Such, more or less, is the editorial culture not only at NRC but also at many an elite left-leaning newspaper in the Western world today.  This is why Hans Moll’s book is so important.  If only some conscientious soul would quit the Times or the Guardian and give us an earful between hard covers,  just as Moll has done!  Memoirs by defectors from these institutions, if properly attended to, could go a long way toward demystifying the aura of authority and objectivity that, alas, so many of them still enjoy in so many quarters – and might actually immunize many otherwise intelligent and sensible people to their insidious propaganda.

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  • Larry

    What does NRC stand for?

    • g_jochnowitz

      Nieuwe Rotterdamsche Courant

  • BS77

    The Dutch, the English, the French…..take that PC libtard multicult open immigration weed, stuff it in yer pipe and smoke it….choke choke, cough cough….yeah, choke on it. How do you like it now? It's a nasty thing, isn't it? You have invited the Trojan Horse into your gates and now you moan in regret. Well, whaddya goin' do?

  • Guest

    There seems to be a psychological need, among Left wing Westerners, to always look the other way when non-white people commit acts of hatred and violence, and to somehow put the ultimate responsibility on the West, for everything.

    Where does this need comes from? Western cultures are probably, by and large, the most sensitized cultures when it comes to intolerance and hatred. Thanks to the progressive Left wing tradition in Western countries, Western cultures are the most sensitized and consciously anti-racist and inclusive societies in the world. But somehow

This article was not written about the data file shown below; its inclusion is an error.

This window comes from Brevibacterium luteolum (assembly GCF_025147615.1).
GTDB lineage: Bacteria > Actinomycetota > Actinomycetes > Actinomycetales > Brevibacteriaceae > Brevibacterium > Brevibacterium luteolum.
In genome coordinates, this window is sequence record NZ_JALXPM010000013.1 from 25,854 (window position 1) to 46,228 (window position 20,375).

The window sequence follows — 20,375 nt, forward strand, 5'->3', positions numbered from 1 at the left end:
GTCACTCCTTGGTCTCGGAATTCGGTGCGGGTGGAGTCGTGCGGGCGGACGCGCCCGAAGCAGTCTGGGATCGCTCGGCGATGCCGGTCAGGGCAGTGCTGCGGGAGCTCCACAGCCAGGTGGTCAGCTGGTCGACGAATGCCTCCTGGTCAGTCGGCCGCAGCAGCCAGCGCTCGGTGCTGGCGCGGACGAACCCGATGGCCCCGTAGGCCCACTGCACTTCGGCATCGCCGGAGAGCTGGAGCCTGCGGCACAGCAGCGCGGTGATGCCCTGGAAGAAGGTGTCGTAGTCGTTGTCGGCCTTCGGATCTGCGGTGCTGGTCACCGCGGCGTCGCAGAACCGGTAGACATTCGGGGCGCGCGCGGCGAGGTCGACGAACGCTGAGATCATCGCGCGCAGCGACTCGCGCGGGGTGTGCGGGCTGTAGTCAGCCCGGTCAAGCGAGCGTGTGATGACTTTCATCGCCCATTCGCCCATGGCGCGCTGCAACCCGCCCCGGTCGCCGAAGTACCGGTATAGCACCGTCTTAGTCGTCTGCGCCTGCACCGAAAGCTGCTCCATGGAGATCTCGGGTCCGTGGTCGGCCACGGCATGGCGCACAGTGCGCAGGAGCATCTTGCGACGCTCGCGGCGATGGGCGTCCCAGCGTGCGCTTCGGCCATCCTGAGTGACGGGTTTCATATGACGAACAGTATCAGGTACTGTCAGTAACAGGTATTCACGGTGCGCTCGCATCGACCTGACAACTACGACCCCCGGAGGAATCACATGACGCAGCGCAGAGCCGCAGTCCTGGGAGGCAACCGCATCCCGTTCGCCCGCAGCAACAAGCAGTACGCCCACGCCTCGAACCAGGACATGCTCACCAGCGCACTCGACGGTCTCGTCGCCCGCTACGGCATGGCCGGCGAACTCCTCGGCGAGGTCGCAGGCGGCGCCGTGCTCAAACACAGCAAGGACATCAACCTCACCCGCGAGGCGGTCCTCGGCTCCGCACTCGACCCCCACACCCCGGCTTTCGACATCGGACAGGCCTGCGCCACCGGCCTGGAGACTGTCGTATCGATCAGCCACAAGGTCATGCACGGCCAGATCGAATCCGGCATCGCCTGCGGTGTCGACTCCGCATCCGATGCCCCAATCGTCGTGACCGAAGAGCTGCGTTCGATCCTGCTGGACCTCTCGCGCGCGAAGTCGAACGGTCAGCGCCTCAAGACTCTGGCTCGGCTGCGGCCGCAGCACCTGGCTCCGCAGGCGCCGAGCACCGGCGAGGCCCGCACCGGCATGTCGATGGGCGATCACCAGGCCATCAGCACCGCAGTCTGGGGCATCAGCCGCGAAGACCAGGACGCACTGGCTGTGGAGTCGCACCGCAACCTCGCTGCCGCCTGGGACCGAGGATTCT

this admirable quality, brought to us by the LEFT- is completely lost when it comes to bigotry and sexism and racism and imperialist aspirations from non-Western people.
    In fact, it is THE LEFT that is the most active in looking for explanations to excuse racism, imperialism and violence when it comes from non-Western people.

    Where else but in Western countries has it become a stigmata to even give a hint of prejudice towards people from other cultures and races?

    Why is it that precisely these highly-conscientiously anti-racist culture strives to find excuses for the most vitriol, retrograde forms of bigotry and hatred when the perpetrators are non-white? Why does precisely this Western culture which frowns on religious bigotry from Christian conservatives, find excuses for much worse bigotry and violence when the religious bigots happen to be Muslim?

    Are we so used to examining our own Western crimes -past and present-, that we no longer even accept the idea that fascism and imperialism and racism and sexism are by no means exclusive property of Europeans?

    WTF is wrong with us?

    • traeh

      I think the answer is partly that the left to some extent projects human relationships as experienced in the West, onto relations between States. In the West, a significant threshhold of maturity is crossed when we recognize that the "Other" is not to be rejected or scapegoated, and that we shouldn't project our own flaws onto him. And that (unconsciously) Christian attitude works decently well in a culture that has had 2000 years to figure out "Give to Caesar the things that are Caesar's and to God the things that are God's", i.e., to figure out separation of religion and state, individualism (based on freedom of conscience), etc. In a society of individual rights, respect for the Other as due equal rights and respect to oneself generally works. But then many on the left take that psychological epiphany of altruism and open-mindedness, approrpriate in their own society, and project it in a very self-centered way on the whole world. But what if the whole world doesn't believe in individual freedom? What if the whole world doesn't believe in separating religion and state? What if there is totalitarianism? And so the left, by a paradoxical provincialism, ignorantly projects its own decency onto evil actors. And any conservative who suggests that there are evil actors is treated as a backwoods provincial who has never learned to be open to the Other. But in fact, in some ways the conservative is more open to the Other, because the conservative in some cases recognizes the actual character of the Other, where the liberal does not.